Rising Star: Nathania Ong

Wednesday, January 31, 2024

The talented performer has played Éponine in both the touring and West End productions of Les Misérables

Nathania Ong as Éponine (photo by Johan Persson)
Nathania Ong as Éponine (photo by Johan Persson)

The facts

Nathania Ong is a 25-year-old Singaporean actress who already has two West End shows under her belt. She relates hugely to her character Éponine in Les Mis: ‘Even if it’s not unrequited love, everyone has things they want desperately to achieve.’ It hasn’t been easy, but Ong made her dream a reality. Her final West End Les Mis was on 23 September, but we’ll undoubtedly be seeing a lot more of her – mark our words!


‘Music was always a big part of my family,’ she recalls of her Singapore upbringing. Her dentist dad, once a semi-professional singer, taught all his daughters. After Ong aced a talent competition, aged 10, that training grew more serious. ‘My dad said: “If you want to sing, you have to do it well.”’

Lacking resources

Ong did a theatre A-level, but wasn’t sure a career was feasible. ‘The arts aren’t as supported locally in Singapore,’ she explains. ‘Most audiences only go to see international companies perform.’ So, she applied for five drama schools in the UK – ‘not realising that, to get in, you had to be able to act!’

A second chance

After being rejected by those schools, Ong rallied and began studying at Singapore’s Lasalle College of the Arts instead. ‘Then audition season rolled round again. My best friend convinced me to go for Mountview – she said: “You’ve wanted this for such a long time, you’ll regret not trying.”’ Ong’s flight landed in the UK just two hours before her audition. ‘I messed it up, but somehow I got in!’


While at Mountview, Covid struck – yet, in a strange way, it helped Ong. ‘I was doing badly in class because I was so nervous to sing in front of my teachers and peers. But watching my online classes back made me realise that if I hit a bum note, it’s not a big deal.’ Aged just 20 when she moved countries, Ong learnt to ‘handle different situations’.

Cool casting

Ong made her professional debut in musical Be More Chill, joining its West End transfer from The Other Palace. ‘I was fortunate to have a lovely cast who helped me; I had no idea what I was doing half the time.’ Since there were few cast changes, it was a short rehearsal period: after just three weeks, Ong was onstage. However, she says she was inspired by the show’s message: ‘You don’t need to fit in – just be yourself, be uniquely you.’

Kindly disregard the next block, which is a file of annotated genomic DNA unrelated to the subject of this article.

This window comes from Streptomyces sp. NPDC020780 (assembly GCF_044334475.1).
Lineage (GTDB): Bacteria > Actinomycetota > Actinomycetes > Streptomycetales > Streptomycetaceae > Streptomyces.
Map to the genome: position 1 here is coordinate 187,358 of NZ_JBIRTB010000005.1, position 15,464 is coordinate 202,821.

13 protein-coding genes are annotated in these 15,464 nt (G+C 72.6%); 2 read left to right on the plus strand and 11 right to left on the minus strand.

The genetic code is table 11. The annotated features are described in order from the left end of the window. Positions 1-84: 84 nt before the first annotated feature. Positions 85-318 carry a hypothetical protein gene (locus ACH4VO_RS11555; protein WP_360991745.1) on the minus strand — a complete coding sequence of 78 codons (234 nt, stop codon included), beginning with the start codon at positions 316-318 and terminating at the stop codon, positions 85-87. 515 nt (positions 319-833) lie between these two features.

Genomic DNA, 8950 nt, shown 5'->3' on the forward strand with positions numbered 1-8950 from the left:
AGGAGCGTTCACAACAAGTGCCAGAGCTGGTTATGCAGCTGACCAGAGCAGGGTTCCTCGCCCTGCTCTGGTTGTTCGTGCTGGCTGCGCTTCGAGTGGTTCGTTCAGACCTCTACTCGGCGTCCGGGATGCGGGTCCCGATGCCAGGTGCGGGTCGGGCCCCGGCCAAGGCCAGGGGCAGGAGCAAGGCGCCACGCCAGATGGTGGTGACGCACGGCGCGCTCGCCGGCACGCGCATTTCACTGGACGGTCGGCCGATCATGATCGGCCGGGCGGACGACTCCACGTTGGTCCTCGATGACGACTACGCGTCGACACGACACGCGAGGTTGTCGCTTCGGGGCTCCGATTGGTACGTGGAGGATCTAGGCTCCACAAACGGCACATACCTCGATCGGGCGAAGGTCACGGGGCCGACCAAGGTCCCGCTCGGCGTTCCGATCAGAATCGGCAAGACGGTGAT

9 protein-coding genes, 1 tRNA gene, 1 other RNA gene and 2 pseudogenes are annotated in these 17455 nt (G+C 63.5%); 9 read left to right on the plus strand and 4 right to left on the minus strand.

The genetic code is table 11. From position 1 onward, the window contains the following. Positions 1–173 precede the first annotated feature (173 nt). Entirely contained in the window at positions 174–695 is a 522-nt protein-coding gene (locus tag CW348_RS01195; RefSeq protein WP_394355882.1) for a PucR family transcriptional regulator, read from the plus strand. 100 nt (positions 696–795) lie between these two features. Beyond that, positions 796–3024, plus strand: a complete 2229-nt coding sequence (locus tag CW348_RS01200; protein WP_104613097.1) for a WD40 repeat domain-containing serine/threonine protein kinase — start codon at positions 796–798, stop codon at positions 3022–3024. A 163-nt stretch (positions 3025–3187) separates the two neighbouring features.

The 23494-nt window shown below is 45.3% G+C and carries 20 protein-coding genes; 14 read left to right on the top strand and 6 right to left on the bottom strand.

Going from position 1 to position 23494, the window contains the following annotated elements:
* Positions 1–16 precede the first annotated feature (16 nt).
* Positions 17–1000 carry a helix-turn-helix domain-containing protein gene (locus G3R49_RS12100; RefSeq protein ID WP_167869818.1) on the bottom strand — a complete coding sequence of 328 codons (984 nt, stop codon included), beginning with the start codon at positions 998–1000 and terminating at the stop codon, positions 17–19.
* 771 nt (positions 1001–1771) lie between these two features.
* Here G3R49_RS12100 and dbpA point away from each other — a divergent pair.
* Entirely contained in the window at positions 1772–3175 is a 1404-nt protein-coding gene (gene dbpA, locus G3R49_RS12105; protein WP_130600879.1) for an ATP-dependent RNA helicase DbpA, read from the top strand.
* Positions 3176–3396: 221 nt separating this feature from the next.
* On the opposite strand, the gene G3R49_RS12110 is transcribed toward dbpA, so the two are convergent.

Ong auditioned for Éponine in the West End – and, ultimately, didn’t get it. But she was then invited to try for the national tour. ‘I fully embarrassed myself in front of Cameron Mackintosh. He asked if I’d seen Les Mis and I said no! I guess it worked out – Éponine is supposed to be tactless and brash.’ Victor Hugo’s novel then deepened her characterisation. ‘Éponine has a strength to her: she fights to protect Marius. She’s only known hardship and abuse, so his kindness is this ray of light.’

London calling

Ong loved getting to know the UK through touring. ‘In Glasgow, they’d been waiting three years because of Covid, and on press night, it sounded like extra percussion during the finale because the audience were stamping their feet! [Composer] Claude-Michel Schönberg was really moved.’ It was a difficult choice to leave the tour partway through, when she was then offered Éponine in the West End, but she grew to love the relative intimacy of the Sondheim Theatre. ‘Because this musical is really honest, there are moments when you want to catch the actor’s eye.’

Home time

Ong’s family did get to see her in Les Mis, despite Covid. Her mum surprised her in Glasgow, first quarantining in secret. ‘I wept!’ she recalls. Everyone back home could also watch her in the BBC’s Big Night of Musicals. But now, they’ll get to see her perform live: she’s playing Cinderella in Sondheim’s Into the Woods in Singapore in October. After that, she aims to work more in the UK – but also hopes that Singapore’s own theatre scene will develop. ‘I know this industry is tough, at every stage,’ she says. ‘But if you keep moving yourself forward, amazing things can happen.’

This article originally appeared in the October/November 2023 issue of Musicals magazine. Never miss an issue – subscribe today